So the first song we did, it wasn’t even Sheff and Sleepy, it was a record with Pop Smoke and Lil Tjay and I did that song and that’s what kind of kicked off the whole project idea. And once I did that, I said, ‘You know what, my second favorite artists right now are Sheff and Sleepy.’

I never really separated them, I just keep them like a team and it was as simple as hitting them up. I said, ‘Yo, I’m working on this project, I really want you guys on it. I got one record done, this will be the second one’ and they were like, ‘Whatever you need’ and we went to the studio.

The energy in the room that day was, you know, super exciting, because at that time, they didn’t have none of their big hits out yet. You know Sleepy, he didn’t have his big record out, which has over like 100 million streams to date… this was before that. So they was still like very excited to do it.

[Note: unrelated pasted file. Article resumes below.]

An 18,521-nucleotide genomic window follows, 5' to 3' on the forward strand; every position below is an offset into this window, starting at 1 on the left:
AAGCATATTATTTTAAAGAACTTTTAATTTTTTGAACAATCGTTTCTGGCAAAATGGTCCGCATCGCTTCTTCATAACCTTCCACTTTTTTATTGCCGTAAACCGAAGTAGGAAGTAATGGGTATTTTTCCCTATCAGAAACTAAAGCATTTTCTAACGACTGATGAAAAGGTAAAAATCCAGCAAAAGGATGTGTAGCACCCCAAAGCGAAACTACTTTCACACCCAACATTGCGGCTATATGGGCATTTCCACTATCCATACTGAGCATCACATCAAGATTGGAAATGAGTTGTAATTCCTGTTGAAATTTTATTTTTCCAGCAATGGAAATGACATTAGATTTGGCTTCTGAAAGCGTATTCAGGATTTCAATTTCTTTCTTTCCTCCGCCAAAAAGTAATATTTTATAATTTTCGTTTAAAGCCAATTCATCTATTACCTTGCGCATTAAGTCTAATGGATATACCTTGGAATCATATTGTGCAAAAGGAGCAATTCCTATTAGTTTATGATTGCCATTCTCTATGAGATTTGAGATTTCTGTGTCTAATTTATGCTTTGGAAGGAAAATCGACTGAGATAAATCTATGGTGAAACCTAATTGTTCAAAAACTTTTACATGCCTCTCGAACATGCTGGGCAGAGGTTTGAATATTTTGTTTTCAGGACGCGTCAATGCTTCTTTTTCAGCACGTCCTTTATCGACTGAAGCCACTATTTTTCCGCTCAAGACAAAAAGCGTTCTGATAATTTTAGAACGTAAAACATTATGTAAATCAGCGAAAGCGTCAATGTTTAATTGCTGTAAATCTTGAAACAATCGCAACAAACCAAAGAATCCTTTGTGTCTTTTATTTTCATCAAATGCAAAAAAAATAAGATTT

We built the beat from scratch and they just went in there and started, you know, going crazy and just seeing their chemistry together was, you know, for me as a producer, as a DJ and my first time actually working with them and being in a studio, I love the way they work and they bounce ideas off of each other and just, you know, the way they interact, it was pretty ill.

“2020 Vision” comes from your just unleashed debut album “Seat At The Table” and although pretty self-explanatory, still kind of tell me conceptually, why you decided to title this first time out “Seat At The Table”?